Mother and Fatherwolf aren’t looking for trouble, but when a small man-child toddles by their cave, they decide they can’t leave him alone in the jungle. They take the boy into their pack, name him Mowgli, and raise him as one of their own cubs. Mowgli learns the law of the jungle from the big old brown bear Baloo and Bagheera the black panther, but even they can’t keep an eye on him all the time!
About Diane Wright Landolf
I am a children’s book editor by day. One morning more than three years ago––when my son, Owen, was about a year old––my colleagues and I were looking at some picture book submissions in an editorial meeting. One manuscript we ultimately decided not to publish was a “new baby” story. It was well written, but it was a fairly typical story of an older sibling who disliked the new baby at first and ended up loving her in the end. I’m sure jealousy is a huge issue with some older siblings, and there’s a reason so many of these stories have been published through the years. But, I remember thinking at the time, haven’t we all heard that story? Aren’t there enough of them out there already?
At that point in my life, some of my friends were having second children, and none of them were having a jealousy problem. If anything, their biggest concern was making sure the older child didn’t smother the baby with too much love! I remember thinking that if I ever had another baby I would want to give Owen the benefit of the doubt. I didn’t want to assume he would be jealous of a new baby. So at the meeting, I asked why there weren’t more picture books that were just positive family stories celebrating big brothers and sisters. I said I wished Owen could have a book like that.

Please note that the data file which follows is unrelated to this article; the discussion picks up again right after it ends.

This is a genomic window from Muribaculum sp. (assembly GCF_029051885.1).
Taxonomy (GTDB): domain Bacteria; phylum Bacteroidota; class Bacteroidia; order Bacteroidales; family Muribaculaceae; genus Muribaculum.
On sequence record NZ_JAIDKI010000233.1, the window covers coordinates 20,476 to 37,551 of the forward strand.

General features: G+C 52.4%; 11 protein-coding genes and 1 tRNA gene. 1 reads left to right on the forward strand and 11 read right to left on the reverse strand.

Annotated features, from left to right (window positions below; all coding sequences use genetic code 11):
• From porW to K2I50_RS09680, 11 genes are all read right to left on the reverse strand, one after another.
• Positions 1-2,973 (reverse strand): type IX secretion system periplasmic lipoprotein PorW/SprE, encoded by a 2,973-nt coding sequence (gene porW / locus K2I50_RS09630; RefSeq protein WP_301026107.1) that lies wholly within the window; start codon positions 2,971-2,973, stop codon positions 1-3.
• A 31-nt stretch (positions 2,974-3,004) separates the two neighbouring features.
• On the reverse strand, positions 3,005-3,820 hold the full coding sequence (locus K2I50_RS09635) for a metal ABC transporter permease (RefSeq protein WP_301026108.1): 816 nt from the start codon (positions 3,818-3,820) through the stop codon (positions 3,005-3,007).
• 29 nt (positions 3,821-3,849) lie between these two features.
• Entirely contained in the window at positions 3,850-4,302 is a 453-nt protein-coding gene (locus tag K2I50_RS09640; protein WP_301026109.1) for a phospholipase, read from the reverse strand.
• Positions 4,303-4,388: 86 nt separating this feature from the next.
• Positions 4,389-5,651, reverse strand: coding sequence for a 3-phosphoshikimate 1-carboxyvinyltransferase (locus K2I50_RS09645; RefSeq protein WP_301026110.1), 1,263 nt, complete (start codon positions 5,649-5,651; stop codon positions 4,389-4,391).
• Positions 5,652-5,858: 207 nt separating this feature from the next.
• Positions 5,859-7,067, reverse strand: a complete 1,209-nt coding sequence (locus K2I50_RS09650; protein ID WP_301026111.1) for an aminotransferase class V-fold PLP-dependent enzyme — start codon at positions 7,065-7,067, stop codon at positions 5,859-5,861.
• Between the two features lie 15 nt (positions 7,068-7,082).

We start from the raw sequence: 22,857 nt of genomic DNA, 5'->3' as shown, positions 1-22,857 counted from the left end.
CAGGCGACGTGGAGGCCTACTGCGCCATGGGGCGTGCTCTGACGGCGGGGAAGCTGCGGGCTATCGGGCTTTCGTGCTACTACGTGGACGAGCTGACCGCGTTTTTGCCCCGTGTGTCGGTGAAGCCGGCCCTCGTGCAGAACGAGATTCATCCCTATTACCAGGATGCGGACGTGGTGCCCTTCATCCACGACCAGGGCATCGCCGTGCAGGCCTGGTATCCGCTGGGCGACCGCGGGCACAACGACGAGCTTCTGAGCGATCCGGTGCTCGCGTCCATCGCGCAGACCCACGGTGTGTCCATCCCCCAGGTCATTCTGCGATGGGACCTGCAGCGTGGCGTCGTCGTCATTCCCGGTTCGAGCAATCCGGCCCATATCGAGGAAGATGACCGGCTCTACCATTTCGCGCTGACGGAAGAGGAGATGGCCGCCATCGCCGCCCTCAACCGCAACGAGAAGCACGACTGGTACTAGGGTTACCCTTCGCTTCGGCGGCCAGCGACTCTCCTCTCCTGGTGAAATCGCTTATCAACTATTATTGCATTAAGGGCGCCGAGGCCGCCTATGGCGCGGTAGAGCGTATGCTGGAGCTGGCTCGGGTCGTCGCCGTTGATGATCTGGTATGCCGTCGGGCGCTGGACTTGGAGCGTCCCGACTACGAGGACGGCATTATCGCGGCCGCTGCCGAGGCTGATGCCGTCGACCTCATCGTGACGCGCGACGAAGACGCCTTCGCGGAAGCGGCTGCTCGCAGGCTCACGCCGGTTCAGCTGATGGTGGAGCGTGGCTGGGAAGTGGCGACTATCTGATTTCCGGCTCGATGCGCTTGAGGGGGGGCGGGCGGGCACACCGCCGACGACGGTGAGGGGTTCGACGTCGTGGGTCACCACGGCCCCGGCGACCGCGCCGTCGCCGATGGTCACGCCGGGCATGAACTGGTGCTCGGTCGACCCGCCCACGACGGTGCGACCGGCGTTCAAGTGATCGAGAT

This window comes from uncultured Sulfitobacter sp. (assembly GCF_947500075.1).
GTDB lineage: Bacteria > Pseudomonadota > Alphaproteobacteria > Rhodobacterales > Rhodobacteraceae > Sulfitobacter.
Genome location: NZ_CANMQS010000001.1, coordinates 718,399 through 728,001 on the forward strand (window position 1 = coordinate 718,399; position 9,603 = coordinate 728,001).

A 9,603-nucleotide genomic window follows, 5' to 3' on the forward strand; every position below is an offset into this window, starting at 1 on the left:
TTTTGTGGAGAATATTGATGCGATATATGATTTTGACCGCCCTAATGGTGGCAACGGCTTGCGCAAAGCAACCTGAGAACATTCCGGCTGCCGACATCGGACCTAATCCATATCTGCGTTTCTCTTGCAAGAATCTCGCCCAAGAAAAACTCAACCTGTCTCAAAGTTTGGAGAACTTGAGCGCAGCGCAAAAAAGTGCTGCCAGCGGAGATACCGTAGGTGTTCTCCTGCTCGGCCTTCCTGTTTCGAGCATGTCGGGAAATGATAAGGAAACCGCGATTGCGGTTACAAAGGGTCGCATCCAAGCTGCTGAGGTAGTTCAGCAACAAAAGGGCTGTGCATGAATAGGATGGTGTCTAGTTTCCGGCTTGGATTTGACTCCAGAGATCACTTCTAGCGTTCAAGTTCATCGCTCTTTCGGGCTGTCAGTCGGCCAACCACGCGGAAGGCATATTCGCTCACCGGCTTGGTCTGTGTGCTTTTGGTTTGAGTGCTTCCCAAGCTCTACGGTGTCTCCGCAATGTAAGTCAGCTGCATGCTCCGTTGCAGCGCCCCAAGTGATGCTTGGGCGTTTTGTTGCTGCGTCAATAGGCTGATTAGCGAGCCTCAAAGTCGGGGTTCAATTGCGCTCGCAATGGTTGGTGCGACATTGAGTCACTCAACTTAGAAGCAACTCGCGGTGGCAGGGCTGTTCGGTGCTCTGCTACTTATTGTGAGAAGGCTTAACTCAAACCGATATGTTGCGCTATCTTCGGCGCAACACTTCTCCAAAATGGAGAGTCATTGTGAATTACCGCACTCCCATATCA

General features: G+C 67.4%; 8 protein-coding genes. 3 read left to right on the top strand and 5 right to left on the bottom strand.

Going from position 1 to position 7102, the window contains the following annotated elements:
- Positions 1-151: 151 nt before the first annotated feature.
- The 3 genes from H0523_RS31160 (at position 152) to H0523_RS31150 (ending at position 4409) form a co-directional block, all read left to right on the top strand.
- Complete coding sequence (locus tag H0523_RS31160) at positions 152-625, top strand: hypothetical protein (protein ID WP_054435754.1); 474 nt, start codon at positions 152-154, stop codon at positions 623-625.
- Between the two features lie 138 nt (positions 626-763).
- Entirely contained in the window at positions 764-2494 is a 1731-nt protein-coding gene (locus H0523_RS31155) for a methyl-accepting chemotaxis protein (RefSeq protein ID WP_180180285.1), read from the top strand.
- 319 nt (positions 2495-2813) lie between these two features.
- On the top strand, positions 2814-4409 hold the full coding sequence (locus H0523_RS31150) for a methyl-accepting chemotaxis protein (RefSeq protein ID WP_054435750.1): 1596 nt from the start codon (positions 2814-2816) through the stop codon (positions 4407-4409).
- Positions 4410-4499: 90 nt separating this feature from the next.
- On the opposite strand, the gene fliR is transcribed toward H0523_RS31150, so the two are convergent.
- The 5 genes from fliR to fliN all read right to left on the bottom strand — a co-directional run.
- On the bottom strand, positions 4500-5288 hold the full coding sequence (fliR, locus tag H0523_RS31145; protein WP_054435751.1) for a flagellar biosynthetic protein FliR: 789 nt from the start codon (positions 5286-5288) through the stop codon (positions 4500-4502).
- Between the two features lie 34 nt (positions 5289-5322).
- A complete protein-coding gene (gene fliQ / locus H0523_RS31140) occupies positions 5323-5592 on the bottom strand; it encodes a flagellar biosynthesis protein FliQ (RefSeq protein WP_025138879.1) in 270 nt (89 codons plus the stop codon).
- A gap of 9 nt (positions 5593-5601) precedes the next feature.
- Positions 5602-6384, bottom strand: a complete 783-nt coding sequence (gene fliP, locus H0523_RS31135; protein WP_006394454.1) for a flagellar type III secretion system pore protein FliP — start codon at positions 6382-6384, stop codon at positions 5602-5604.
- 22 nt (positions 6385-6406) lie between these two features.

A fellow editor who also happened to be a new mom said, “You should write it.” So I did. And What a Good Big Brother! was born.
But as I well knew, the publishing process is slow, especially for a picture book. It took time to find the right illustrators (Steve Johnson and Lou Fancher are wonderful!) and for them to fit the book into their busy schedule. So now, more than three years later, I have a new baby girl. My daughter, Phoebe, will be exactly three months old on the day the book comes out. And thank goodness Owen is not the jealous type! He is as affectionate a big brother as I ever could have hoped for. He loves Phoebe and loves to help me out with her in any way he can. He may not be as perfect as the little boy in the story (I never had the main character, Cameron, from the book ever say, “Can I see her poop?”), but Owen definitely knows how to make his baby sister smile!